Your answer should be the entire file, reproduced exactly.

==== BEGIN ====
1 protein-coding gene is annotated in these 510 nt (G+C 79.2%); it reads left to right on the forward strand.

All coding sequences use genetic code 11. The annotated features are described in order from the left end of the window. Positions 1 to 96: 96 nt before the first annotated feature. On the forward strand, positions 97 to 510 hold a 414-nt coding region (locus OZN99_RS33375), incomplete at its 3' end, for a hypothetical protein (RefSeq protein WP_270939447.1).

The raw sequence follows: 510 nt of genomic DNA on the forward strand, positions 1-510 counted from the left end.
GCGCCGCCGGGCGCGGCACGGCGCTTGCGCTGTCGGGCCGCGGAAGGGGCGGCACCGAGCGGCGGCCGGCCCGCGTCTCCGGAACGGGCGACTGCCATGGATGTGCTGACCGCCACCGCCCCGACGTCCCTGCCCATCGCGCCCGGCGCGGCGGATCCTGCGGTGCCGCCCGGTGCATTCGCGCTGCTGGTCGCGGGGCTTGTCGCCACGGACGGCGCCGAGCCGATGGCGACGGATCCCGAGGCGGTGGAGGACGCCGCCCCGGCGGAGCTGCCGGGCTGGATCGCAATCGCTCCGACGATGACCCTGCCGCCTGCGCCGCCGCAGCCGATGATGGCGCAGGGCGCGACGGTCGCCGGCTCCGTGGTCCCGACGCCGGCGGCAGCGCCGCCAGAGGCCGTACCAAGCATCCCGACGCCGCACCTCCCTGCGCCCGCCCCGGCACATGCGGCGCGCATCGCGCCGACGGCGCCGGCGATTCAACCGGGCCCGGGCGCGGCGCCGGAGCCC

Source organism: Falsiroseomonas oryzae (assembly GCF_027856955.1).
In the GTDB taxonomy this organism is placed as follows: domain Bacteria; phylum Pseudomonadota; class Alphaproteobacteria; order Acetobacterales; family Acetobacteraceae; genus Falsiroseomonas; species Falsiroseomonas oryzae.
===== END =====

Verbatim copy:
1 protein-coding gene is annotated in these 510 nt (G+C 79.2%); it reads left to right on the forward strand.

All coding sequences use genetic code 11. The annotated features are described in order from the left end of the window. Positions 1 to 96: 96 nt before the first annotated feature. On the forward strand, positions 97 to 510 hold a 414-nt coding region (locus OZN99_RS33375), incomplete at its 3' end, for a hypothetical protein (RefSeq protein WP_270939447.1).

The raw sequence follows: 510 nt of genomic DNA on the forward strand, positions 1-510 counted from the left end.
GCGCCGCCGGGCGCGGCACGGCGCTTGCGCTGTCGGGCCGCGGAAGGGGCGGCACCGAGCGGCGGCCGGCCCGCGTCTCCGGAACGGGCGACTGCCATGGATGTGCTGACCGCCACCGCCCCGACGTCCCTGCCCATCGCGCCCGGCGCGGCGGATCCTGCGGTGCCGCCCGGTGCATTCGCGCTGCTGGTCGCGGGGCTTGTCGCCACGGACGGCGCCGAGCCGATGGCGACGGATCCCGAGGCGGTGGAGGACGCCGCCCCGGCGGAGCTGCCGGGCTGGATCGCAATCGCTCCGACGATGACCCTGCCGCCTGCGCCGCCGCAGCCGATGATGGCGCAGGGCGCGACGGTCGCCGGCTCCGTGGTCCCGACGCCGGCGGCAGCGCCGCCAGAGGCCGTACCAAGCATCCCGACGCCGCACCTCCCTGCGCCCGCCCCGGCACATGCGGCGCGCATCGCGCCGACGGCGCCGGCGATTCAACCGGGCCCGGGCGCGGCGCCGGAGCCC

Source organism: Falsiroseomonas oryzae (assembly GCF_027856955.1).
In the GTDB taxonomy this organism is placed as follows: domain Bacteria; phylum Pseudomonadota; class Alphaproteobacteria; order Acetobacterales; family Acetobacteraceae; genus Falsiroseomonas; species Falsiroseomonas oryzae.